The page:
I'm sitting on my couch right now listening to the sleet hit against the side of the house. After waking up to a very messy storm, I decided to work from home today. I always like the idea of being able to work from home - getting to wear sweats, fewer office distractions, no meetings, etc. - but when I actually do work from home I find myself easily distracted, very bored from lack of interaction with co-workers, and a tad unprofessional as I return emails in my slippers and undone hair shoved into a sloppy ponytail. I guess there is just something about the office environment that makes me feel more productive. I worked through the morning, but then felt my motivation start to wane after lunch. Seemed like a good time to create a new blog post and catch up on some blog reading.

Since I last posted, I have been back to the New England Mobile Book Fair again. I just can't get enough. Although this time I did go with a purpose in mind. Lately, I have been inspired by various craft blogs I read occasionally, and decided it was time to break out my mother's old sewing machine and put it to good use. I figured what better place to search for sewing books than at the New England Mobile Book Fair, since it's so huge and seems to have everything under the sun.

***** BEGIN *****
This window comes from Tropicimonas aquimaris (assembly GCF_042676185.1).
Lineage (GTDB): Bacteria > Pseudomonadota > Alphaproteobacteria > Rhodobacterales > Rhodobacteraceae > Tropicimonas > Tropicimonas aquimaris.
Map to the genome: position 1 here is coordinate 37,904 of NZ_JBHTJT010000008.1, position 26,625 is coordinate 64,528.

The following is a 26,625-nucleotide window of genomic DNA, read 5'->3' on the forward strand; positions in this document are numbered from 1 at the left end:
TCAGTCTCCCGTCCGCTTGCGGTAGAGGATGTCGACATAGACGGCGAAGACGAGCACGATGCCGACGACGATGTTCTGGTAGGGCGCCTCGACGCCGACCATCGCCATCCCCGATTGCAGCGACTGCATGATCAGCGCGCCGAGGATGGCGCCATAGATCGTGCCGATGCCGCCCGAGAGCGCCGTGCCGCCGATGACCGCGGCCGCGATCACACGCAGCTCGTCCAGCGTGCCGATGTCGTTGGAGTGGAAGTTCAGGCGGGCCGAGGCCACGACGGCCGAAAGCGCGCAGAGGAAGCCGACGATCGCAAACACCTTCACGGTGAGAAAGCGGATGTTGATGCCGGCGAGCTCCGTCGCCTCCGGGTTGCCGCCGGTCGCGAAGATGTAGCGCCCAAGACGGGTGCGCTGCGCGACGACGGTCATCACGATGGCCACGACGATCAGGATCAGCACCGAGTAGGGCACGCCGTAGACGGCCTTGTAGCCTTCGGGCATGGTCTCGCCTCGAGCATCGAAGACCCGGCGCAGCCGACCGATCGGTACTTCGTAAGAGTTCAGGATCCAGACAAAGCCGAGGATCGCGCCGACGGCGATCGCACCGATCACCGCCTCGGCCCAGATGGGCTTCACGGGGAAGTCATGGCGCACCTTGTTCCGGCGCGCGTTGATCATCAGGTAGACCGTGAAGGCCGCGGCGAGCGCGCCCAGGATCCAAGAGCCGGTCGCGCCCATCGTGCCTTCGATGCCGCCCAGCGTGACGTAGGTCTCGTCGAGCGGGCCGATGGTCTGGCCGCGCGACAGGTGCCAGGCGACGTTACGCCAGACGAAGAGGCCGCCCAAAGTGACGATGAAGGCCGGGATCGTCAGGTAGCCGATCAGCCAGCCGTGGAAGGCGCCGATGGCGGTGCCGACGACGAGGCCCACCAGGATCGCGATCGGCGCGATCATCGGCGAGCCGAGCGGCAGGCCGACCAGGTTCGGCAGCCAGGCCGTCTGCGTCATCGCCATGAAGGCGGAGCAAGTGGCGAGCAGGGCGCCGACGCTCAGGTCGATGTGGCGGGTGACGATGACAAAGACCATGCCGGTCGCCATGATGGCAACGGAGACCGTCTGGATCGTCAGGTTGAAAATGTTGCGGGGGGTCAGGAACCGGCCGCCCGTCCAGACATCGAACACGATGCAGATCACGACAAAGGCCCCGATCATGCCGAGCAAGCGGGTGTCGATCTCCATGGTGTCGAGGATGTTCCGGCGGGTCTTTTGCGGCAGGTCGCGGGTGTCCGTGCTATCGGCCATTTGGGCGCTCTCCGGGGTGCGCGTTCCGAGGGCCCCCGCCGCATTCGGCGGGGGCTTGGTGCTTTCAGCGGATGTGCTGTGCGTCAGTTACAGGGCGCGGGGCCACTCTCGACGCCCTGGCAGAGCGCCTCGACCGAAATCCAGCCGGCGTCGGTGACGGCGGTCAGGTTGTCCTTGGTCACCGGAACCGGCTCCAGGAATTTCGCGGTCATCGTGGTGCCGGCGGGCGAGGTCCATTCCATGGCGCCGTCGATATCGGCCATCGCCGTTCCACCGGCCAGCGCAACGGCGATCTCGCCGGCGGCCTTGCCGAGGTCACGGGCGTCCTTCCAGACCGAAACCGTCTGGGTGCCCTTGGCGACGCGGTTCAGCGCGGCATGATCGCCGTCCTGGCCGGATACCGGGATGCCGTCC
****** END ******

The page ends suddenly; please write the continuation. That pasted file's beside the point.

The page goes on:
Amy Butler's In Stitches: More Than 25 Simple and Stylish Sewing ProjectsI picked up a copy of Amy Butler's In Stitches. Her book has a ton of great ideas and several patterns are included, making it easy for those of us just getting back into sewing after a fifteen year hiatus. Her fabrics are gorgeous too; the pretty pictures alone convinced me to buy the book. I managed to complete her bedside organizer project shown here. Made a few mistakes along the way, but all in all not a bad first attempt. The organizer has magazine pockets, an i-pod pocket, cd pocket, pen and pencil pockets, and a pocket for eyeglasses. It attaches to the bed with a long canvas flap placed between the mattress and box spring. Pretty nifty. I'm already envisioing homemade Christmas gifts this year.

Speaking of crafts (hmmm...maybe I should start my own craft blog - for now I guess I'll just have to include my craft posts with my book posts!), I visited Paper Source recently and picked up a paper flower making kit and a Valentine's Day paper fortune cookie kit. The paper flowers were a little more involved than I had anticipated, but still a fun project. The fortune cookies were easier, although I didn't have the required hole puncher, so I had to improvise with some tape.